Referring to the drawings, and particularly to FIGS. 1 and 2, there is provided a drum 10 of generally cylindrical shape, provided on the periphery thereof with a coating 11 of a suitable magnetic material, such as the iron oxide coating material commonly used for such purposes. As is well known, such coating may be applied in any suitable manner, such as by spraying, brushing, rolling, plating or otherwise. Drum 10 is journaled within a bore 12 formed in a housing 13. Housing 13 may be of any suitable material such as metal or plastic and must be of suflicient strength and rigidity to maintain its shape and resist centrifugal expansion of the drum 10 during rotation of the drum. Sufiicient clearance exists between the outer peripheral surface of drum 10 and the inner wall of housing 13 to permit drum 10 to rotate freely within bore 12 While still permitting the magnetic surface of drum 10 to be disposed closely adjacent a transducer head 16 which is arranged in housing 13 in a position to magnetically cooperate with drum 10 for recording and reproducing data. The end of transducer 16 is machined exactly flush with the inner surface of housing 13 so that clearances as small as 50 micro inches are provided between the surface of drum 10 and housing 13 and transducer 16.

Only one transducer 16 is shown since it is envisioned that drum 10 is to be positionable lengthwise within bore 12 in a manner similar to that disclosed in the aforementioned copending application Serial No. 737,582. However, it will be readily apparent that a plurality of transducers could be closely spaced apart lengthwise or helically of drum 10 for coaction therewith in a conventional manner.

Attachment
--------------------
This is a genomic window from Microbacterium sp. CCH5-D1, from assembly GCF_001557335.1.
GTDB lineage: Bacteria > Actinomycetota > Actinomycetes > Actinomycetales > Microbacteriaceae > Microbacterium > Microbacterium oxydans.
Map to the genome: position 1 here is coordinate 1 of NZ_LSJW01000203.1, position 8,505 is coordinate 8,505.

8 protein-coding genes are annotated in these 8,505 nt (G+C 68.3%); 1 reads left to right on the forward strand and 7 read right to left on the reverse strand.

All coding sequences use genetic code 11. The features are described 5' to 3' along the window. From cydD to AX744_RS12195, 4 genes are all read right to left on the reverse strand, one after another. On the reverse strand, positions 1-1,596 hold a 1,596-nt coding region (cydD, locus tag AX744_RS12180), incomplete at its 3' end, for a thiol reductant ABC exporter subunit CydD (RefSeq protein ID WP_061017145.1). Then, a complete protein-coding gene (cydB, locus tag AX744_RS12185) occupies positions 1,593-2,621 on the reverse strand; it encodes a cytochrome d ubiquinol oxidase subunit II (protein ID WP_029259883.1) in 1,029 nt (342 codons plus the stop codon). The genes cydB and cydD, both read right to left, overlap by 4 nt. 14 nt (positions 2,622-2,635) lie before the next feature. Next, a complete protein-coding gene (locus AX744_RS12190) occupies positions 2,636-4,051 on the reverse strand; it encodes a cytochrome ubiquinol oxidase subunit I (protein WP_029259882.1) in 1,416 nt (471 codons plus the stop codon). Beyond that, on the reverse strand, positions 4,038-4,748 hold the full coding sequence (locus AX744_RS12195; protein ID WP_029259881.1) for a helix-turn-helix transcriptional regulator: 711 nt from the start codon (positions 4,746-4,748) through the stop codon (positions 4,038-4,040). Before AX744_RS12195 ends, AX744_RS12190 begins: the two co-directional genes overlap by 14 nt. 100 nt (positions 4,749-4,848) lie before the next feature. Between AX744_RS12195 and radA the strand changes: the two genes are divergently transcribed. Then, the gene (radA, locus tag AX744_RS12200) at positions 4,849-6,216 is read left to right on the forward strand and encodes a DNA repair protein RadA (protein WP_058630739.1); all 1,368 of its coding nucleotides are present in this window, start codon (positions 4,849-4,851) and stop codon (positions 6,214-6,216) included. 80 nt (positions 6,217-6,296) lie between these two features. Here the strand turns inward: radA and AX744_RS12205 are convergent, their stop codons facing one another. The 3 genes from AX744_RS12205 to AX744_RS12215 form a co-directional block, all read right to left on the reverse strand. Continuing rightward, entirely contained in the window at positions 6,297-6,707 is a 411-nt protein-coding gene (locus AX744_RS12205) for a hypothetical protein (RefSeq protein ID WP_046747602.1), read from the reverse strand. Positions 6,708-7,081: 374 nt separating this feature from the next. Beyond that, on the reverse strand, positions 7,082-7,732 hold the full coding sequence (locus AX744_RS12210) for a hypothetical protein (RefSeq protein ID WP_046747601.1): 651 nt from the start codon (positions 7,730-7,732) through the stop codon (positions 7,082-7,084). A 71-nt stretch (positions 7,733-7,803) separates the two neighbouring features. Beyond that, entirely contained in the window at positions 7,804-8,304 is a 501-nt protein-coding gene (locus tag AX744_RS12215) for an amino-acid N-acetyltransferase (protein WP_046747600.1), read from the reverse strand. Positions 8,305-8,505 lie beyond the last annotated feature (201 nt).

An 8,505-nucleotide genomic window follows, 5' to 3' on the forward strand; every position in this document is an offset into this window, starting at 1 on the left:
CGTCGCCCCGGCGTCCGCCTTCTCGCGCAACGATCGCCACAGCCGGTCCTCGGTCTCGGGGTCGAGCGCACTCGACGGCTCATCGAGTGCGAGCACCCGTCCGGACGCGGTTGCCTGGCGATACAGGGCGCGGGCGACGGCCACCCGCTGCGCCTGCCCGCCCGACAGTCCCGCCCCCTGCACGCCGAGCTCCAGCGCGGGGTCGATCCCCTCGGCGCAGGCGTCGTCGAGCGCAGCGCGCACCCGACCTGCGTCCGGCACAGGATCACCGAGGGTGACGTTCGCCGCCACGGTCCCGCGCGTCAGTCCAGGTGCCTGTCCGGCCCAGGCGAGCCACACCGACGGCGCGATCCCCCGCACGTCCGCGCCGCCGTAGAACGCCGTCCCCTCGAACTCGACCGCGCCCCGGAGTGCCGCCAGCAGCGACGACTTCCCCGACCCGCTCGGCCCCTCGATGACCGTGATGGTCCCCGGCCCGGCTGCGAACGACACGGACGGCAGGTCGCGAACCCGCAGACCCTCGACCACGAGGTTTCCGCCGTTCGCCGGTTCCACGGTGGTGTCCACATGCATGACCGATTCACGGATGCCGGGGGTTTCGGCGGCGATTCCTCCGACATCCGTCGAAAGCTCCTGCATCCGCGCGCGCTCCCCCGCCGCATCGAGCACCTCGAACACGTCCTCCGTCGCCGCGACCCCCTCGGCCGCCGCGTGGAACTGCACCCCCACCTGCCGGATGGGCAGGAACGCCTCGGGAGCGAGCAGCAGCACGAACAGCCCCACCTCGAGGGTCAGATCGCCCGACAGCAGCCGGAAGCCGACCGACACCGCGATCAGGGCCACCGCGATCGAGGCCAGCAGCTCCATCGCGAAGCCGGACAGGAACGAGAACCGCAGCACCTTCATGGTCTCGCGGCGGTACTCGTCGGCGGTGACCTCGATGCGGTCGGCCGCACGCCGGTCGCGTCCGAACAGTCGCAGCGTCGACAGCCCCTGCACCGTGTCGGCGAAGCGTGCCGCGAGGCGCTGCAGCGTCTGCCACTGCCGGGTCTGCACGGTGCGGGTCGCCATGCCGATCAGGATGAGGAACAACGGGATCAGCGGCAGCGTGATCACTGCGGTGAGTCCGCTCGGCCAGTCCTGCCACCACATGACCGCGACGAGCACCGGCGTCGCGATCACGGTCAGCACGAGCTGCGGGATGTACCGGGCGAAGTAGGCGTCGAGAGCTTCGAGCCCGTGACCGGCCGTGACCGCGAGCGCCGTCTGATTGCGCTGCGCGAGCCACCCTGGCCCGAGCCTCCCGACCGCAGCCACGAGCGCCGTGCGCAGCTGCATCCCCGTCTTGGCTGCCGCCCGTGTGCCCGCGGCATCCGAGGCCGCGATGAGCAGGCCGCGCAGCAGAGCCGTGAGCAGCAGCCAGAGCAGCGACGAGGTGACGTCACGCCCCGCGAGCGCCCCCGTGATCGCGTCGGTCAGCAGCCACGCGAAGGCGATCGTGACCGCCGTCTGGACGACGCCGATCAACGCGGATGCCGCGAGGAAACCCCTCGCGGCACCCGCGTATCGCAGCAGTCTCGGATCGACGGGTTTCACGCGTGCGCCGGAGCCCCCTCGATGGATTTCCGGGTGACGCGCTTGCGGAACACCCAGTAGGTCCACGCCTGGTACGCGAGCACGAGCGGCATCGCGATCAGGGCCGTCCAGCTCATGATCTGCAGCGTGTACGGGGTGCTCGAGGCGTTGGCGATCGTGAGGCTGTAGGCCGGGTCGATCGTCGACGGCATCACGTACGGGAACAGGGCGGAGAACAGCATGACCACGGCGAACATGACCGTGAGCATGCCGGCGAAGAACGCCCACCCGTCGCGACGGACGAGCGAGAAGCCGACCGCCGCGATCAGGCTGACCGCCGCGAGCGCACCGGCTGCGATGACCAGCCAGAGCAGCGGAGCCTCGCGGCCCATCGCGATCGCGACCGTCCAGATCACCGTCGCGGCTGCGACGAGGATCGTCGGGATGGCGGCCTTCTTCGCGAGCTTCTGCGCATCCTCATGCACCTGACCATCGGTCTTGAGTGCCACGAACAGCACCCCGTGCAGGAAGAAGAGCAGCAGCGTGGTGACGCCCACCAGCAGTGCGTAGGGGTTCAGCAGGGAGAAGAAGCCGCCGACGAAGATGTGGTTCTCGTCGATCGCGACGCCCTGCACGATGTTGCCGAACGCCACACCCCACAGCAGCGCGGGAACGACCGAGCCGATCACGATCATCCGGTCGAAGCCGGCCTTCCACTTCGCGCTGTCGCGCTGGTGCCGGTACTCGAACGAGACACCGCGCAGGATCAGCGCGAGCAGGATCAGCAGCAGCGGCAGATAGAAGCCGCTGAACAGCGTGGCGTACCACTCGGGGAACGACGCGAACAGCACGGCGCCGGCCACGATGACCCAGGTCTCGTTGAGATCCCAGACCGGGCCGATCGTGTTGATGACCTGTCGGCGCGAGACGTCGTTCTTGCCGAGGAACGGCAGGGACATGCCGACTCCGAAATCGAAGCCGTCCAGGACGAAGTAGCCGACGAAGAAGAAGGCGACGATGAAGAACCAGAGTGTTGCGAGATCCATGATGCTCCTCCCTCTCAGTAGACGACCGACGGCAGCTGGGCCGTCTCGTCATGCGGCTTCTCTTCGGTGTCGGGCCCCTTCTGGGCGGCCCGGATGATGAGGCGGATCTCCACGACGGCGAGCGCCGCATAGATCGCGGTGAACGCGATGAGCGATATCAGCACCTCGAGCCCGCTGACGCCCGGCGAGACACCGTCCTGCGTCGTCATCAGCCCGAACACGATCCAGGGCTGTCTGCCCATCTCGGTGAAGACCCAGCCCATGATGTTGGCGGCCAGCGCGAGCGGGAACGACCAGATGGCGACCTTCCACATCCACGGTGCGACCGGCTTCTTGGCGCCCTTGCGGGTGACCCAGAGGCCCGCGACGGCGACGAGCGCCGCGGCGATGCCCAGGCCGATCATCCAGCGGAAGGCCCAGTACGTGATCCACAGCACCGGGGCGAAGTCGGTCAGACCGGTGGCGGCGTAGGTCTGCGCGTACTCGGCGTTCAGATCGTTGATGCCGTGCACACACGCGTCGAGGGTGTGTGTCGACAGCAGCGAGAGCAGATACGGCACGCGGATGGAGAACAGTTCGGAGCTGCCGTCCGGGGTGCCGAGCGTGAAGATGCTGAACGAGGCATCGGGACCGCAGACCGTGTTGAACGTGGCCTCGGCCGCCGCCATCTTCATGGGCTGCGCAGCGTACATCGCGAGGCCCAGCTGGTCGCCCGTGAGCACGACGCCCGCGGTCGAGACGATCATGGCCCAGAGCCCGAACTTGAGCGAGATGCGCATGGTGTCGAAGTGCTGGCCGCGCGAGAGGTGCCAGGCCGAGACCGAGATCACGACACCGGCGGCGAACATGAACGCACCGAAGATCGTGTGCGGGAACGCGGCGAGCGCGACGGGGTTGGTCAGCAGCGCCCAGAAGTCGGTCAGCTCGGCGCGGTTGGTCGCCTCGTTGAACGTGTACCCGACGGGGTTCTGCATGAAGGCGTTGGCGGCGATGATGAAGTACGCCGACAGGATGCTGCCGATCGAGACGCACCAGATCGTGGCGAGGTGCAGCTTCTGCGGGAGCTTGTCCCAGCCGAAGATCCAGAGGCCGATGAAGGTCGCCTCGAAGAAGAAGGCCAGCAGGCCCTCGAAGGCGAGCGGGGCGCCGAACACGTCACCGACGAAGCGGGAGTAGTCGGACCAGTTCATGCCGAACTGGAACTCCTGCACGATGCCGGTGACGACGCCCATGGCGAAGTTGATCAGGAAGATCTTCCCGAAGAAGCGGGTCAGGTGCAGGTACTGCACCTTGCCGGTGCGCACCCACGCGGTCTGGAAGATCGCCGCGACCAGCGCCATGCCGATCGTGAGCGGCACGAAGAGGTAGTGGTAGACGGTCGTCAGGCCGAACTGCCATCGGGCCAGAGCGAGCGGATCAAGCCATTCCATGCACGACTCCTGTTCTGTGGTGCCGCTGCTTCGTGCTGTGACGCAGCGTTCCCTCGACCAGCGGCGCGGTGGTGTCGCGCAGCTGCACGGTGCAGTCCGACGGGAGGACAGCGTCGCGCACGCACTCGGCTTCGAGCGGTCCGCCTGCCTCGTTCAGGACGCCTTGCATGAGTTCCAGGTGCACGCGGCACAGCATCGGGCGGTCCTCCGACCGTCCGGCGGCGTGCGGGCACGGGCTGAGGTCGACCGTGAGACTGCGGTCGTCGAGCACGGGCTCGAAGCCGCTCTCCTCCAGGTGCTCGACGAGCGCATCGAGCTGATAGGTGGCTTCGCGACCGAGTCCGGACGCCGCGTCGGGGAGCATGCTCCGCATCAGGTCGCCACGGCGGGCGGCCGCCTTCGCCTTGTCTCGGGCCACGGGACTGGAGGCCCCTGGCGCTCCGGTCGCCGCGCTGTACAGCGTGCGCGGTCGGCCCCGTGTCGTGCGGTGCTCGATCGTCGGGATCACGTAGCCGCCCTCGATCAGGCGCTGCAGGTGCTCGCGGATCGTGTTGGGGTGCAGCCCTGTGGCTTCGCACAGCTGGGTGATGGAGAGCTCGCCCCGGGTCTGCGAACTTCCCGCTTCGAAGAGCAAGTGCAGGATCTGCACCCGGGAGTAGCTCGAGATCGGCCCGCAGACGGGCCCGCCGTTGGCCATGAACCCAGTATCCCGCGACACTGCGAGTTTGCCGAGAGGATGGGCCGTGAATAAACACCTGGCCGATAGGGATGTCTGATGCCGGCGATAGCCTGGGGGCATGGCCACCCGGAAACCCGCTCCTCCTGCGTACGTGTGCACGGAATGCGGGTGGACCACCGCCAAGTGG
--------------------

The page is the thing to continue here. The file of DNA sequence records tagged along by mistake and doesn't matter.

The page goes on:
A hollow positioning shaft 17, longitudinally displaceable as indicated by arrow 18, extends axially through the interior of drum 10. A pair of end cap members 21 and 22 fit over shaft 17 and each is provided with a flat flange portion 19 having a smooth and flat inner surface 23 substantially parallel to and facing the end surfaces 24 of drum 10 and a sleeve portion 20 which extends inside drum 10 over shaft 17. Sleeves 20 are provided with holes 26 located slightly inwardly of the inner surface 23 of flange portions 19. Holes 26 communicate with an annular recess 27 or manifold hollowed out of each end of drum 10.

Each end of drum 10 is also provided with a number of grooves 28 cut therein along a chord of the circle defined by a plane intersecting the axis of drum 10 normal thereto. Chordal grooves 28 terminate on the outer periphery of drum 10 at an angle to a plane drawn thereat tangent to drum 10, while at their inner extremities, grooves 28 lead into recess 27.